Corporate crimes and fraud fall within the remit of a number of law enforcement and
government agencies. State and Federal Police, ASIC, the ATO and the ACCC may get
involved, depending on the nature of the accusation. While most cases of white-collar crime
that reach the public consciousness have to do with embezzlement or tax fraud, there are
many other categories, such as corrupting commission or rewards and obtaining benefit by
fraud. Company directors should make themselves familiar with their obligations under the
Corporations Act 2001 in order to avoid any unintentional breach.
Every case related to companies and fraud is different and depends on the nature of the
business, and the way the business is managed – usually from a financial point of view. The
nature of the accusation also has a significant impact on the case. For example, if accused of
Obtaining a benefit by Fraud, and the accused is alleged to be director, it must be proven
– The accused was an officer of an organization
– The accused made or published a statement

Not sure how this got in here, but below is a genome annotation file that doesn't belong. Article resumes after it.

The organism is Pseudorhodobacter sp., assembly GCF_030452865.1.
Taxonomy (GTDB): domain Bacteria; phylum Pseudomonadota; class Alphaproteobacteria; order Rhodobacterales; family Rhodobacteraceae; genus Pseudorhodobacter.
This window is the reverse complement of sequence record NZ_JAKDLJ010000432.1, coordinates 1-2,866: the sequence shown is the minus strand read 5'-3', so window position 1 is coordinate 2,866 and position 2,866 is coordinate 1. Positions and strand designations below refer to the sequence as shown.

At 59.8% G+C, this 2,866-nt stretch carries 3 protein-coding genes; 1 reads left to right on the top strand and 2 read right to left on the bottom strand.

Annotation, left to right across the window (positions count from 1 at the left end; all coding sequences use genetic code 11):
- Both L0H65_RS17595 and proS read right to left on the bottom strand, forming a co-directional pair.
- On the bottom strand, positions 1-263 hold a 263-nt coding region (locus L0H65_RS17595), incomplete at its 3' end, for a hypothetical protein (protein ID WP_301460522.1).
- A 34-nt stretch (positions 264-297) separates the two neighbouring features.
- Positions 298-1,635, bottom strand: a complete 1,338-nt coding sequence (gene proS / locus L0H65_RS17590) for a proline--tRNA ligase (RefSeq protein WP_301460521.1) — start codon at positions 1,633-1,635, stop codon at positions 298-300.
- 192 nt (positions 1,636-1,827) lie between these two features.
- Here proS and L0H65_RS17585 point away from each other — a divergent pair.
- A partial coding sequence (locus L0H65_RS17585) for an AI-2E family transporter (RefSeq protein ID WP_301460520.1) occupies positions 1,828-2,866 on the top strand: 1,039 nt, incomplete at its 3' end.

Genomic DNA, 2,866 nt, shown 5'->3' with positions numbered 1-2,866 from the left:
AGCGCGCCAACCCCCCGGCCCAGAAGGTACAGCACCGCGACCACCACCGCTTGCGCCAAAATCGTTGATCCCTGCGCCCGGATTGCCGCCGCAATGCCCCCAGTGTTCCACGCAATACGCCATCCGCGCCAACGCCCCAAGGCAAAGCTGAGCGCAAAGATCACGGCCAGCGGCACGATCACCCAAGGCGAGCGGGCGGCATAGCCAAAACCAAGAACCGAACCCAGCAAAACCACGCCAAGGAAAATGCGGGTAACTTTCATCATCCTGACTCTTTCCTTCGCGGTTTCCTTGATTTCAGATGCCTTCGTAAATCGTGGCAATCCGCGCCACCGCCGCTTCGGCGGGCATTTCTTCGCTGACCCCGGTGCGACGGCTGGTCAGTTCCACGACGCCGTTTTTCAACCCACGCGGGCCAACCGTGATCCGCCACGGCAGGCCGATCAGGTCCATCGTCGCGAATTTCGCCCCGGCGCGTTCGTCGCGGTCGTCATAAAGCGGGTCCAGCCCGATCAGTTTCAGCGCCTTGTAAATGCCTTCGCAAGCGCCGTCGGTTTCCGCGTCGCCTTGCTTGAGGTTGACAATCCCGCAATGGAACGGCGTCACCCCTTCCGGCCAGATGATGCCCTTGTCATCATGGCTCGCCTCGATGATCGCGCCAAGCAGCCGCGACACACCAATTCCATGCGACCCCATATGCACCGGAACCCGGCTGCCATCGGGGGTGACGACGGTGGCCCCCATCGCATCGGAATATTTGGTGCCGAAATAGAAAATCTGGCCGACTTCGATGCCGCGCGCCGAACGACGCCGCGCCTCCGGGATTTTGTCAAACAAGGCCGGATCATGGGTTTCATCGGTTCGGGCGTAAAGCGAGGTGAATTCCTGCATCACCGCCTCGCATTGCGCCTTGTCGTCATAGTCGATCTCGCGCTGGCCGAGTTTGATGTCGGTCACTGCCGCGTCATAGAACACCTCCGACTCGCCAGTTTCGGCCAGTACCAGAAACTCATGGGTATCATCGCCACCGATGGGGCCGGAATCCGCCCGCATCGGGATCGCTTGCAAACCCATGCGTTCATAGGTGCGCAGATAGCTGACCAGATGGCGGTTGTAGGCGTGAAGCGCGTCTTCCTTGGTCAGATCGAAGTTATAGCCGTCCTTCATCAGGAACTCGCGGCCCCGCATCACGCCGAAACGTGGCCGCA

– The making of the statement was dishonest
– The statement was knowingly false or may be false
– The making or publishing of the statement was intended to deceive members or creditors
of the organization about its affairs.
– The accused obtained a benefit
While this level of complexity provides protections for companies and individuals who are
falsely accused, it also makes the defence of white-collar crime a highly specialised and
technical discipline. Many cases, due to the amount of information required which needs to
be accessed from what is often many thousands of pages of data, can take a considerable
amount of time to conclude.
If you have been accused of a white-collar crime, you should obviously seek legal advice
immediately. This is doubly important if law enforcement and government agencies are not
yet involved in the process. Misunderstandings and unintentional breaches can be rectified
through mediation, without the need to burden the courts. Having legal counsel in place,
who can assist both parties in understanding the relevant legislation, and the legal
implications of additional action can aid in amicably and gracefully concluding matters.
Whether a matter is deemed to be one of professional impropriety, or something more
serious can only be determined by referencing the relevant legislation. To talk to us about
your concerns, or if you have been accused of a crime, call or email us directly.